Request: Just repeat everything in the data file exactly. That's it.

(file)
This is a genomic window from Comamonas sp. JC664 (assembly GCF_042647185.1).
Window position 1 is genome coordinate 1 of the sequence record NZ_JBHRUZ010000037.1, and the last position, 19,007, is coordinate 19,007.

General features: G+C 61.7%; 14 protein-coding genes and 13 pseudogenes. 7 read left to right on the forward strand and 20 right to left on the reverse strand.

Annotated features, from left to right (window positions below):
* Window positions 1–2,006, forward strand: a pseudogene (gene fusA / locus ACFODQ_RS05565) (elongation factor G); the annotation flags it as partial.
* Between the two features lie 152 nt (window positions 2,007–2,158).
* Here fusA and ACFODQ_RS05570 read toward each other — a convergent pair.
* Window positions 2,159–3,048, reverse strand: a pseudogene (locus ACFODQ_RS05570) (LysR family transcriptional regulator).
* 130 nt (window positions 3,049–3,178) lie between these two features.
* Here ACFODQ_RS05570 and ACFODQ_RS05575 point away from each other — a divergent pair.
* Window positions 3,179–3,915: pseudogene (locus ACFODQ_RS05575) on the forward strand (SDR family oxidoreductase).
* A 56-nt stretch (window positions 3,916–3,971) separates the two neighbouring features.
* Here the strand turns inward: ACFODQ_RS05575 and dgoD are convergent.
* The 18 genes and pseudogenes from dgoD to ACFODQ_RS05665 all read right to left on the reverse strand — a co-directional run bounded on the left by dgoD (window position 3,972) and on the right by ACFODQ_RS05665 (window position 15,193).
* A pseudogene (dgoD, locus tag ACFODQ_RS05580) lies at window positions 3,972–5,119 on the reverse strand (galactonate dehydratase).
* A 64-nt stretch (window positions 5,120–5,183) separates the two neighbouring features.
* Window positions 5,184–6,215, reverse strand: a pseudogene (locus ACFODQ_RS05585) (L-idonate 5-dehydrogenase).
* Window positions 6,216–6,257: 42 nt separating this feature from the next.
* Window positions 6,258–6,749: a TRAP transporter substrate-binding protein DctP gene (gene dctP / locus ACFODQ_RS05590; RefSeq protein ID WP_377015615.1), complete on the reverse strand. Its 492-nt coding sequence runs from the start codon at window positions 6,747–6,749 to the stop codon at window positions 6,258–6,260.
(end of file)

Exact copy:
This is a genomic window from Comamonas sp. JC664 (assembly GCF_042647185.1).
Window position 1 is genome coordinate 1 of the sequence record NZ_JBHRUZ010000037.1, and the last position, 19,007, is coordinate 19,007.

General features: G+C 61.7%; 14 protein-coding genes and 13 pseudogenes. 7 read left to right on the forward strand and 20 right to left on the reverse strand.

Annotated features, from left to right (window positions below):
* Window positions 1–2,006, forward strand: a pseudogene (gene fusA / locus ACFODQ_RS05565) (elongation factor G); the annotation flags it as partial.
* Between the two features lie 152 nt (window positions 2,007–2,158).
* Here fusA and ACFODQ_RS05570 read toward each other — a convergent pair.
* Window positions 2,159–3,048, reverse strand: a pseudogene (locus ACFODQ_RS05570) (LysR family transcriptional regulator).
* 130 nt (window positions 3,049–3,178) lie between these two features.
* Here ACFODQ_RS05570 and ACFODQ_RS05575 point away from each other — a divergent pair.
* Window positions 3,179–3,915: pseudogene (locus ACFODQ_RS05575) on the forward strand (SDR family oxidoreductase).
* A 56-nt stretch (window positions 3,916–3,971) separates the two neighbouring features.
* Here the strand turns inward: ACFODQ_RS05575 and dgoD are convergent.
* The 18 genes and pseudogenes from dgoD to ACFODQ_RS05665 all read right to left on the reverse strand — a co-directional run bounded on the left by dgoD (window position 3,972) and on the right by ACFODQ_RS05665 (window position 15,193).
* A pseudogene (dgoD, locus tag ACFODQ_RS05580) lies at window positions 3,972–5,119 on the reverse strand (galactonate dehydratase).
* A 64-nt stretch (window positions 5,120–5,183) separates the two neighbouring features.
* Window positions 5,184–6,215, reverse strand: a pseudogene (locus ACFODQ_RS05585) (L-idonate 5-dehydrogenase).
* Window positions 6,216–6,257: 42 nt separating this feature from the next.
* Window positions 6,258–6,749: a TRAP transporter substrate-binding protein DctP gene (gene dctP / locus ACFODQ_RS05590; RefSeq protein ID WP_377015615.1), complete on the reverse strand. Its 492-nt coding sequence runs from the start codon at window positions 6,747–6,749 to the stop codon at window positions 6,258–6,260.